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Students voice opinions on remote counseling service

Michigan Tech’s Center for Mental Health and Well-Being has been providing online, remote therapy to students through the My Student Support System (My SSP) app for some time. Now, students have begun to weigh in on the success of the program, voicing both positive and negative concerns. The app currently has a 3.3 rating out of 5 on the Apple app store and a 3.5 out of 5 on the Play store, reflecting this mix of opinions. 

Aster Moen, second-year at Michigan Tech spoke with The Lode of their experience. “When I had reached out… they just referred me to My SSP,” Moen said. “There’s the wait time which is ridiculous. I think I waited for almost 40 minutes before being connected to someone.” In addition to this dissatisfaction, Moen expressed that the therapists they were connected to through My SSP were “insensitive” and “harmful.” When asked what they would say to another student inquiring about My SSP, Moen said, “try and press to get in-person counseling through Tech. And if you can’t do that, try and get a therapist up here.”

Another student, fourth-year Rebecca Stover, lent her experiences as well. Stover described herself as “a little skeptical,” preferring “in-person interactions.” However, Stover said she was later “pleasantly surprised.” “They were very unbiased.” Stover said, “and very much…Hey, we’re going to solve this together.” Stover reported her waiting time to be closer to “15 to 20 minutes.” When asked what they would say to another student inquiring about My SSP, Stover said that she still prefers in-person. “I like to be able to have a person to look at,” Stover said. Still, she encouraged students to “have this on your phone.” 

Despite her positive experiences, Stover noted imperfections within the app. “I was transferred between like three separate people to text with… I’d have to repeat almost everything I say which wasn’t helpful.” Stover also reported that after being told she would be sent additional resources after sessions, therapists would, “either would forget or send it like four or five days late.”

Addressing these concerns, Crystal McLeod, a clinical counselor at the Center for Student Mental Health and Well-being, stressed that My SSP is “intended to provide students with options.” Addressing dissatisfaction with call-back times, McLeod stated that “My SSP representatives report that the goal is to do so within one hour,” and that, “it really just depends on that call-back volume at the time.” Regarding multiple transfers within a session, McLeod said that “it shouldn’t be the case that one is passed along multiple therapists,” but that, “it may be the case that a student is presenting with a concern [or] need that would require consultation with another licensed mental health professional.” McLeod also stated that “it is acceptable for a client to request a new counselor if the client feels it is not a good fit. If a client… feels there was a problem in the interaction that they would like to report, there is a Feedback option on the first page of the My SSP app.”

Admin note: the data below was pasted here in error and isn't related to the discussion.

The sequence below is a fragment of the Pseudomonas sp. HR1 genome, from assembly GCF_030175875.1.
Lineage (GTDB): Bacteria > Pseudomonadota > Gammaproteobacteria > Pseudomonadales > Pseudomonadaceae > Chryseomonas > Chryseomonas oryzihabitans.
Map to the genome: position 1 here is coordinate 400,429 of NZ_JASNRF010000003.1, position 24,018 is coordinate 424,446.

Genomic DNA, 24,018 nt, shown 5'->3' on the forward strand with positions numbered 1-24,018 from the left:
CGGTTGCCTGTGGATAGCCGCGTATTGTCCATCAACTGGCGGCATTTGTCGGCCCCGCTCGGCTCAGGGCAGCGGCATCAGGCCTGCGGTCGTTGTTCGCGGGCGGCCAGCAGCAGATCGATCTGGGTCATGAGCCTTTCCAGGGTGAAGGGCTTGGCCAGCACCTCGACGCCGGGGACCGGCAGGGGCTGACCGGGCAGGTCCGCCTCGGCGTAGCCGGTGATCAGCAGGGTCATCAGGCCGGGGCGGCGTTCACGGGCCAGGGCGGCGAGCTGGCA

In terms of efficiency, McLeod said that “if we considered My SSP a clinician, it is operating at a one clinician capacity.” This marks an increase from three-quarters of a clinician in November.

The availability of mental health resources on campus remains important especially during the COVID-19 pandemic. “The need for mental health services has increased significantly since COVID,” said Leslie Griffith, Outpatient Program Director at Copper Country Mental Health Services (CCMH). “Youth and young adults have been highlighted nationally for this need.” When asked about advice for students who had struggled with the availability of mental health resources Griffith answered, “I would say ask for help. Stigma exists but don’t let that stop you from seeking out the support that you need.” 

Tim Payment, Dual Diagnostic Therapist at North Coast Counseling Services echoed these sentiments, “Be persistent,” Payment said. 

If you or someone you know is struggling with a mental health challenge, you can contact Dial Help at (800) 562-7622, CCMH at (906) 482-9400, MTU Counseling services at (906) 487-2538, North Coast Counseling at (906) 523-5580, or Michigan Crisis and Access Line (MiCAL) at (844) 4464-225

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